Monday Morning Thoughts: UCLA Becomes First UC to Guarantee Housing for All Undergrads

Photo Courtesy UCLA Newsroom; Jesse Herring/UCLA

By David M. Greenwald
Executive Editor

Over the last decade, the issue of student housing has gotten progressively worse across the state.  In Davis, we have seen since 2015 UC Davis has been steadily pushed to provide a far greater share of housing on-campus—with the current plan calling for the share of on-campus housing to rise from about 28 percent in 2015 to nearly half by the end of the current Long Range Development Plan.

At the same time, student housing has become an increasingly contentious issue within the city.  The city council and in some cases the voters have approved a string of projects that are hoped to help close the housing gap—Sterling, Lincoln40, Nishi and others.

This is of course not a problem exclusive to Davis and the Vanguard has spent considerable time covering other housing issues in California involving students from Berkeley, to homelessness, to the overall housing insecurity issue statewide for UC, CSU and Community Colleges.

Everyone should be watching carefully to what UCLA just announced a few weeks ago.

Beginning in the fall of 2022, according to a release from their newsroom, “UCLA will guarantee up to four years of housing in university-owned residences for incoming freshmen and two years for transfer students.”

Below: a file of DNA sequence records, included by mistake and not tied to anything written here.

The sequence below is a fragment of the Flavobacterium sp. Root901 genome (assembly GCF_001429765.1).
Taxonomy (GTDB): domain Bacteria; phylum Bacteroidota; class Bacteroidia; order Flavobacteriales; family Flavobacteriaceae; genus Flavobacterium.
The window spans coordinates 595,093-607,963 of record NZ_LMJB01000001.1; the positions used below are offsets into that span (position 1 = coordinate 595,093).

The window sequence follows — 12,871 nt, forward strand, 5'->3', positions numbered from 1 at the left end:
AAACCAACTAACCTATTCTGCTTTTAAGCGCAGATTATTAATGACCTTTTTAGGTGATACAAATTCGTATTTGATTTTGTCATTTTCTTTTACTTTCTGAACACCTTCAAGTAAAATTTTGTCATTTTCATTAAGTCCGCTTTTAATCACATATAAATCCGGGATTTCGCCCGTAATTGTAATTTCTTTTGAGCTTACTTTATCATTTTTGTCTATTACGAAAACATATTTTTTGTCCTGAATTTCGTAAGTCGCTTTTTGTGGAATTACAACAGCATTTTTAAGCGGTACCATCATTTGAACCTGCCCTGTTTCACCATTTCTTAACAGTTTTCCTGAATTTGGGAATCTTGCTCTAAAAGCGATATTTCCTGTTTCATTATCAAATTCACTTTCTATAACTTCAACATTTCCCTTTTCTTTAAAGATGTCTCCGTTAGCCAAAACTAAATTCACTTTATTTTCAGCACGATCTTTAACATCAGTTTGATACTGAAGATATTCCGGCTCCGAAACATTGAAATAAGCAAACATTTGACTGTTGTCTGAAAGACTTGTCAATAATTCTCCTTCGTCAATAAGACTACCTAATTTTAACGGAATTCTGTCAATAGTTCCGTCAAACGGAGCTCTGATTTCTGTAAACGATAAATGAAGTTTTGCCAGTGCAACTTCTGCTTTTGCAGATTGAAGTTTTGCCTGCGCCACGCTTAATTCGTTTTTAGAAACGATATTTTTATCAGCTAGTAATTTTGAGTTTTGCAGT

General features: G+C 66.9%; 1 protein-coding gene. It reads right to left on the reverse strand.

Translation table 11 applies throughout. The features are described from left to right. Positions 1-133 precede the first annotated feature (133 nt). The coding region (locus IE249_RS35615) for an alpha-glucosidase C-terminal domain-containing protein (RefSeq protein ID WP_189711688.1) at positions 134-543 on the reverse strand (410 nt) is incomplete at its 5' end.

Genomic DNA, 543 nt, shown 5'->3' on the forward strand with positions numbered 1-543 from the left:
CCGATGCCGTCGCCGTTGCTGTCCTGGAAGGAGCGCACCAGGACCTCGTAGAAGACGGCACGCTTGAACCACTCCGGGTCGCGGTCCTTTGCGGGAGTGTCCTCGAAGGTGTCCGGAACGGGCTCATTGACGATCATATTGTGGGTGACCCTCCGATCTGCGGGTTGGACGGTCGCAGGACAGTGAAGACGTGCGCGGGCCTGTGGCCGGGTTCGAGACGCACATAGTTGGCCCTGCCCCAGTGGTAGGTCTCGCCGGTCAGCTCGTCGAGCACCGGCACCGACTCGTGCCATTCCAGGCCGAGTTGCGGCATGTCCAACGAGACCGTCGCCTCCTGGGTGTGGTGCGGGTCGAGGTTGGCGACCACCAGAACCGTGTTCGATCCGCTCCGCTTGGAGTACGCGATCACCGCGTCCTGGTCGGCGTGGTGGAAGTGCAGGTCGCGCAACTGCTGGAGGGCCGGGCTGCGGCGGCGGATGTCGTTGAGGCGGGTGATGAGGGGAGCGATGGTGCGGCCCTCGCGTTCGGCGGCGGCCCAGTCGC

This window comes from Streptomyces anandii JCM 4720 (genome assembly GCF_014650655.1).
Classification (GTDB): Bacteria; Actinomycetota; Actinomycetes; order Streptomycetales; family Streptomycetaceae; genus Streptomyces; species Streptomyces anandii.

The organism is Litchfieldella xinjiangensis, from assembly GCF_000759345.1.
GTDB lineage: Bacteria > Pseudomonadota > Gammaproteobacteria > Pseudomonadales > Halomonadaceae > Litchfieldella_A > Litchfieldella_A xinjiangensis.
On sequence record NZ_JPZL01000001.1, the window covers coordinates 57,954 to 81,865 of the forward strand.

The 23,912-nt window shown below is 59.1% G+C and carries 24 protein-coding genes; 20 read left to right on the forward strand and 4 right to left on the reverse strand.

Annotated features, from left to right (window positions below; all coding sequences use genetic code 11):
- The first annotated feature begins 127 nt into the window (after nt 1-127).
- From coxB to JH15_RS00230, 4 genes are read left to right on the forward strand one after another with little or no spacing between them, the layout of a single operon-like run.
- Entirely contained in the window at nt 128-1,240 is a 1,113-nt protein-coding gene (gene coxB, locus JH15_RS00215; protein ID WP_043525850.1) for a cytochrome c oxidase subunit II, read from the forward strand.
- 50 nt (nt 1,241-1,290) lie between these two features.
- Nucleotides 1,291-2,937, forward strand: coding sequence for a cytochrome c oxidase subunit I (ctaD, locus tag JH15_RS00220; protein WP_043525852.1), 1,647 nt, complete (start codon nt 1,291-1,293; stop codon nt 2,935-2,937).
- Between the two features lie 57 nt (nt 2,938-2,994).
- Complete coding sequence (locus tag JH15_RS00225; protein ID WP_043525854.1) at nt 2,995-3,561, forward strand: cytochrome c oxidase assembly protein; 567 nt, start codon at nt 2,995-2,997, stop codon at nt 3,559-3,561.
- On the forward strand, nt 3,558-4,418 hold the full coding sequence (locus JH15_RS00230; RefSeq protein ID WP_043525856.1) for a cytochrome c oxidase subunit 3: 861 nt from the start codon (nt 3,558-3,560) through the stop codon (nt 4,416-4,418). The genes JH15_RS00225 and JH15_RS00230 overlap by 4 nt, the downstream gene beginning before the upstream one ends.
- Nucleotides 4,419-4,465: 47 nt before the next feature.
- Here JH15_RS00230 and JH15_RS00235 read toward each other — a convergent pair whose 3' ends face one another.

That makes UCLA the first in the state to offer such a commitment.

“Living on or near campus contributes greatly both to students’ educational experiences and to the richness of our community,” said UCLA Chancellor Gene Block. “This guarantee represents a crucial milestone for UCLA.”

According to the release, “The expanded housing guarantee is possible because the campus is in the midst of significantly expanding its housing inventory.”

The key is the 17-story high rise apartments, Gayley Heights.  With the new housing, the university will house about 13,620 undergraduates on campus in the fall.  They also have another 9300 students off campus but in university-owned apartments.

Given that 44,000 students overall are enrolled at the university, you’ll notice that the number of housing units is still about half the enrollment and that just under 25 percent are living off-campus but in university-owned apartments.

University officials see this as critical, however, for both the educational environment, environmental concerns and costs.

“We want our students to know that if they wish, they have a home with us when they’re enrolled at UCLA,” said Pete Angelis, UCLA’s assistant vice chancellor for housing and hospitality. “Secure housing plays a critical role in students’ success, and we are excited to expand this much-needed resource. This is something we’ve worked incredibly hard to do for our Bruins.”

Living on or near campus is of particular importance because it helps students feel more connected to the institution and its academic, social and recreational activities, Angelis said.

The release notes that UCLA housing is “typically priced below market value.”

They also offer the opportunity to lease for nine months, rather than a full-year commitment.

Gayley Heights for instance, will be one of two towers that extends up 17 floors and features an impressive view of Catalina Island and the ocean.